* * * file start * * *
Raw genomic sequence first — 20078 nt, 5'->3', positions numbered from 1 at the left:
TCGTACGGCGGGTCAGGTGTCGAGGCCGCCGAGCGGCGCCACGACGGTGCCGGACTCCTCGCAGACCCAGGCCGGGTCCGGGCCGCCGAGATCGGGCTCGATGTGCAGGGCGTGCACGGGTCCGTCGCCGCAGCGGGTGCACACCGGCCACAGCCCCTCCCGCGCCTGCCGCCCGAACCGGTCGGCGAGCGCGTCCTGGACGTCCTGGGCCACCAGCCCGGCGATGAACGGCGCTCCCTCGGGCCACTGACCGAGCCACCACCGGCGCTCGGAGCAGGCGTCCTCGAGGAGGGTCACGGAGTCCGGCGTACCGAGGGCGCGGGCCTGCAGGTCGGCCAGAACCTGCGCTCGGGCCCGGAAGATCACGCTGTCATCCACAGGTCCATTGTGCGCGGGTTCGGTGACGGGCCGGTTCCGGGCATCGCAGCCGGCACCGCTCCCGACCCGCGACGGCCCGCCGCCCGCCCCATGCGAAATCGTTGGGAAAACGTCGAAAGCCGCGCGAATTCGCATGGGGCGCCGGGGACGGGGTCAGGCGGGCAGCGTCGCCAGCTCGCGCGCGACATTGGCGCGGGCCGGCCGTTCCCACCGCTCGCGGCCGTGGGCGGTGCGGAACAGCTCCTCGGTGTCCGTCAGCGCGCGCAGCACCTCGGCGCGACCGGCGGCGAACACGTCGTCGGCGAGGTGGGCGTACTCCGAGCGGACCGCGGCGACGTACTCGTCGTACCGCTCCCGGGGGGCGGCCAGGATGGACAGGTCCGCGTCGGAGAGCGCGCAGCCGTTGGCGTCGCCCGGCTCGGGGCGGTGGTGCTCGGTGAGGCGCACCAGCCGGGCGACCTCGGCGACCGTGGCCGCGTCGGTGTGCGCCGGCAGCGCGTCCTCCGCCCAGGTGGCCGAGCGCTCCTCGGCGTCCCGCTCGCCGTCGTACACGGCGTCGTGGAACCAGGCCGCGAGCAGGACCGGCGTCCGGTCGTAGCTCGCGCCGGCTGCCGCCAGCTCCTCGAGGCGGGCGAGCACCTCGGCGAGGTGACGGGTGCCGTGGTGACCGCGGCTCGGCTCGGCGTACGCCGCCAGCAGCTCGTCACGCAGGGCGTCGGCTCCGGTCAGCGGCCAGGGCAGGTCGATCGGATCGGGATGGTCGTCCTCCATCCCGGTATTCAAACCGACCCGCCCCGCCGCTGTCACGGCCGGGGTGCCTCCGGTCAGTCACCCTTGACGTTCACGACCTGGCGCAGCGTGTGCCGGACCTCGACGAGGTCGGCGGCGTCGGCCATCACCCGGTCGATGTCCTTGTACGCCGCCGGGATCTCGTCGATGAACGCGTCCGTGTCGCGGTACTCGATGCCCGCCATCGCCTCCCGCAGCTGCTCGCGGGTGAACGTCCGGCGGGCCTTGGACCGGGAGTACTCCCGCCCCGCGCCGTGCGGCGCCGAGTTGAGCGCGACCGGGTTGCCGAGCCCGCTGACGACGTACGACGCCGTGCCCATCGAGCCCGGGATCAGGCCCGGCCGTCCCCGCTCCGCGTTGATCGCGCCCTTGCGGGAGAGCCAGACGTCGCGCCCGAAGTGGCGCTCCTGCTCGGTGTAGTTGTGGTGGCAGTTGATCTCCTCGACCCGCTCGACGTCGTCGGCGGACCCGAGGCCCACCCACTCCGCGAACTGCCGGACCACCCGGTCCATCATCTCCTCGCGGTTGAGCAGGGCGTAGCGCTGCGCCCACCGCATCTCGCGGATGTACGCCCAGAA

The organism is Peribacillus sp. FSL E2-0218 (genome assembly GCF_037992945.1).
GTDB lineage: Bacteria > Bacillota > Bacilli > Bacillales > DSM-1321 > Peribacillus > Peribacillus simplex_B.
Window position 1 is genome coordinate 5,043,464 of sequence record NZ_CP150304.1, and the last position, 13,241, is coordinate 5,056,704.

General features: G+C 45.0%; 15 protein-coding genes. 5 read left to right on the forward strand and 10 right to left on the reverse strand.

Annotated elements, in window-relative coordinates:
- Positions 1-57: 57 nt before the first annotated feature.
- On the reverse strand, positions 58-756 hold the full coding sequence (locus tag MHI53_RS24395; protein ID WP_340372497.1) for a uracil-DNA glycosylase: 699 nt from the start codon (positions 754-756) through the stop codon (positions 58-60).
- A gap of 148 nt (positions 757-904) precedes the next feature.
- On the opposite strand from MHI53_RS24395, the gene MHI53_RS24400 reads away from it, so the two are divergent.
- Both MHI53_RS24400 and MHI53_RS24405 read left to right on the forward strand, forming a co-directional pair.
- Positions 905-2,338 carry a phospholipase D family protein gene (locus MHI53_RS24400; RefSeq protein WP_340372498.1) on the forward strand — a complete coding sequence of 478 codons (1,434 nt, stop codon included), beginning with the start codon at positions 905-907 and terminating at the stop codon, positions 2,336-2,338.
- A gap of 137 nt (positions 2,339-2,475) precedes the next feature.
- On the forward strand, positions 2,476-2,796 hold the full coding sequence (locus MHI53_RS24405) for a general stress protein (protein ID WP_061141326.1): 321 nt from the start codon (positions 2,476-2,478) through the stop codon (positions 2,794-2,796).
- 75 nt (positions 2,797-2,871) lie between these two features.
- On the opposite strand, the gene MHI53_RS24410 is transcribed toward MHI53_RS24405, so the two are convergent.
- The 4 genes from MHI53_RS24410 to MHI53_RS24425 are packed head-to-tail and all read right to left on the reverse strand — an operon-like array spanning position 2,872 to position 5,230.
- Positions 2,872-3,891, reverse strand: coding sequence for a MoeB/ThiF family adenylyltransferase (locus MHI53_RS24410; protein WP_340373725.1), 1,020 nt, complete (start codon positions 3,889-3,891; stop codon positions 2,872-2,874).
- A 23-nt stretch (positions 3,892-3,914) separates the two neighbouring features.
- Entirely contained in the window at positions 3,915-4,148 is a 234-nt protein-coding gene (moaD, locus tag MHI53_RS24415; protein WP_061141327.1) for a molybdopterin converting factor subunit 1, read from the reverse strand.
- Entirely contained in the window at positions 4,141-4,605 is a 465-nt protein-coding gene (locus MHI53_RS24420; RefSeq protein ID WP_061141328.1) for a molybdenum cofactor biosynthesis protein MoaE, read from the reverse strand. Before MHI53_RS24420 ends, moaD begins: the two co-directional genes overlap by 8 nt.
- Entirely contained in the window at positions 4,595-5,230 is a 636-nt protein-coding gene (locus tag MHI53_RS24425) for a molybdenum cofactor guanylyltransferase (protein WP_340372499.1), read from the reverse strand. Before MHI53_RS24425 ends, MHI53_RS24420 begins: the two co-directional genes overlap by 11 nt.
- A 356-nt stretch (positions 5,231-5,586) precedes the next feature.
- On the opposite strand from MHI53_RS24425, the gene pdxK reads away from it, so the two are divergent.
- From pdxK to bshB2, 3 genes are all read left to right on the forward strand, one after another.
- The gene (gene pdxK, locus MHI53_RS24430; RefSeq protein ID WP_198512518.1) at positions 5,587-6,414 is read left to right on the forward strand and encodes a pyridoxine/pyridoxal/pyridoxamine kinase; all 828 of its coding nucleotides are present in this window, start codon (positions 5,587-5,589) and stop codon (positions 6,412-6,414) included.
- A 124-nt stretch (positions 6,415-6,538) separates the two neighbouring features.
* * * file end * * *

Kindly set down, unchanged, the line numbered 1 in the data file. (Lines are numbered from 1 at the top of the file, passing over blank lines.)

Raw genomic sequence first — 20078 nt, 5'->3', positions numbered from 1 at the left: